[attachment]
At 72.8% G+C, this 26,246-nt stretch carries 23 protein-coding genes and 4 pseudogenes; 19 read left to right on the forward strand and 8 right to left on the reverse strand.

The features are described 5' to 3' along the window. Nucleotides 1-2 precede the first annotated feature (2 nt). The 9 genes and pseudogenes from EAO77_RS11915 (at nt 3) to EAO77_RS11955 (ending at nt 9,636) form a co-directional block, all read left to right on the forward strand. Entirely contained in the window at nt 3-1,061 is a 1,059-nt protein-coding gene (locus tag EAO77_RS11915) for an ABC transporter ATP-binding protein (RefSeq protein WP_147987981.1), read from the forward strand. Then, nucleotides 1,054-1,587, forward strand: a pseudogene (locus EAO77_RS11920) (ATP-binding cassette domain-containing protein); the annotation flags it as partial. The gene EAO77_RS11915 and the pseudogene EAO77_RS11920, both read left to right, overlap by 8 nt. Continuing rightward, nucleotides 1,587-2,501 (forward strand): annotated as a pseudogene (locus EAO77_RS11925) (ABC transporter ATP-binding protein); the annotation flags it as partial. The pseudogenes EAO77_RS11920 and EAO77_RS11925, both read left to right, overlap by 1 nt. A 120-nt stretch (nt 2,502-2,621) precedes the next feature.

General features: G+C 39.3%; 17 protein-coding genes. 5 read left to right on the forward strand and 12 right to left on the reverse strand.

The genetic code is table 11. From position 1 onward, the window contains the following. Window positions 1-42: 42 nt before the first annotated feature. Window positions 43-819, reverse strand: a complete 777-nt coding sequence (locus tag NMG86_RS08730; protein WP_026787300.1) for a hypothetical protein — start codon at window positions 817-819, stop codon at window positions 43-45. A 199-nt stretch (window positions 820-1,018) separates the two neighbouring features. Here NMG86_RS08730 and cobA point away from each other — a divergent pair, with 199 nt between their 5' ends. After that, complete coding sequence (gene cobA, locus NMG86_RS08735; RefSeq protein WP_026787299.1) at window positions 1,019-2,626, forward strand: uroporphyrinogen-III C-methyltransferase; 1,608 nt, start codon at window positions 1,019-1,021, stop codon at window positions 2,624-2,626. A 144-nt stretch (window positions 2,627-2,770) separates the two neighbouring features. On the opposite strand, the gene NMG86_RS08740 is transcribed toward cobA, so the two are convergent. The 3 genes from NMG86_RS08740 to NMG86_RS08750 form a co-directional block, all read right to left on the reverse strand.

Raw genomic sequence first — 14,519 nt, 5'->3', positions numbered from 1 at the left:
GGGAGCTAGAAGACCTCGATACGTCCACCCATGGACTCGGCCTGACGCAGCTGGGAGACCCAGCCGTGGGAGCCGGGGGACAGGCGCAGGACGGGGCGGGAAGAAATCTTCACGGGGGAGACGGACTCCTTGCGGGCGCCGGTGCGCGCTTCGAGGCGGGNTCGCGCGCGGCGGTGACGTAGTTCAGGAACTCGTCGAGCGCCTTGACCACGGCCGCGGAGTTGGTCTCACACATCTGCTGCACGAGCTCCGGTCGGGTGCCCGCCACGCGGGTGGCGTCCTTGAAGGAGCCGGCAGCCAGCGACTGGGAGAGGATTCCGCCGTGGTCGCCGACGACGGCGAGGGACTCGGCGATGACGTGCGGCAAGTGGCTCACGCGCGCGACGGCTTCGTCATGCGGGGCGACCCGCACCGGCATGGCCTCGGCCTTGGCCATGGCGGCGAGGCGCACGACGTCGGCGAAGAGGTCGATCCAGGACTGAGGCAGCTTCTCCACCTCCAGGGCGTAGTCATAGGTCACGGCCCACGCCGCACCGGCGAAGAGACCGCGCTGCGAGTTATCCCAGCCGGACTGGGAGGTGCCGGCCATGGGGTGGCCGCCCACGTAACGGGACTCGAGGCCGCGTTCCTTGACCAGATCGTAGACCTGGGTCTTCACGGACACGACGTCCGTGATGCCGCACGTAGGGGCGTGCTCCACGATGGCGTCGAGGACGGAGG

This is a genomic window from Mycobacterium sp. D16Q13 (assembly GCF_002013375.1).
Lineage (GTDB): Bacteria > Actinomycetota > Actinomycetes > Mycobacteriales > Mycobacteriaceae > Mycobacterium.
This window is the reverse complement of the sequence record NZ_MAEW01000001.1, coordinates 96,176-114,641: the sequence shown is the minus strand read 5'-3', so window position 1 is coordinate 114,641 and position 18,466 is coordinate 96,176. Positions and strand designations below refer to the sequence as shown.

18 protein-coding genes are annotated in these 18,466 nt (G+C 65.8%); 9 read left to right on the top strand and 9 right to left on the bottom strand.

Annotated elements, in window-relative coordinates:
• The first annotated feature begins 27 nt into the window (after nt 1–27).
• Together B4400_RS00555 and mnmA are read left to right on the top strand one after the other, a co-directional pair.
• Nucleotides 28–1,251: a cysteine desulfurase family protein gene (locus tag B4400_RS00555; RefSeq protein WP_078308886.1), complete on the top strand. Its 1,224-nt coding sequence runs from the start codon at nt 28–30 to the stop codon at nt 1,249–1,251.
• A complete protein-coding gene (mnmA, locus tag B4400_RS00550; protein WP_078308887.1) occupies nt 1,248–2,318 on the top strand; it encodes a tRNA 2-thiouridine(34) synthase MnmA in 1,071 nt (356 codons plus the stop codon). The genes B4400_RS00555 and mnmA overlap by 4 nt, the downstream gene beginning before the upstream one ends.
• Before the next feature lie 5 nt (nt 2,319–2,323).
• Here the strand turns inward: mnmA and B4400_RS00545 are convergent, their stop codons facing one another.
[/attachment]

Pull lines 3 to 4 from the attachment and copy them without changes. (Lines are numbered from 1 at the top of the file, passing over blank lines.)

General features: G+C 39.3%; 17 protein-coding genes. 5 read left to right on the forward strand and 12 right to left on the reverse strand.

The genetic code is table 11. From position 1 onward, the window contains the following. Window positions 1-42: 42 nt before the first annotated feature. Window positions 43-819, reverse strand: a complete 777-nt coding sequence (locus tag NMG86_RS08730; protein WP_026787300.1) for a hypothetical protein — start codon at window positions 817-819, stop codon at window positions 43-45. A 199-nt stretch (window positions 820-1,018) separates the two neighbouring features. Here NMG86_RS08730 and cobA point away from each other — a divergent pair, with 199 nt between their 5' ends. After that, complete coding sequence (gene cobA, locus NMG86_RS08735; RefSeq protein WP_026787299.1) at window positions 1,019-2,626, forward strand: uroporphyrinogen-III C-methyltransferase; 1,608 nt, start codon at window positions 1,019-1,021, stop codon at window positions 2,624-2,626. A 144-nt stretch (window positions 2,627-2,770) separates the two neighbouring features. On the opposite strand, the gene NMG86_RS08740 is transcribed toward cobA, so the two are convergent. The 3 genes from NMG86_RS08740 to NMG86_RS08750 form a co-directional block, all read right to left on the reverse strand.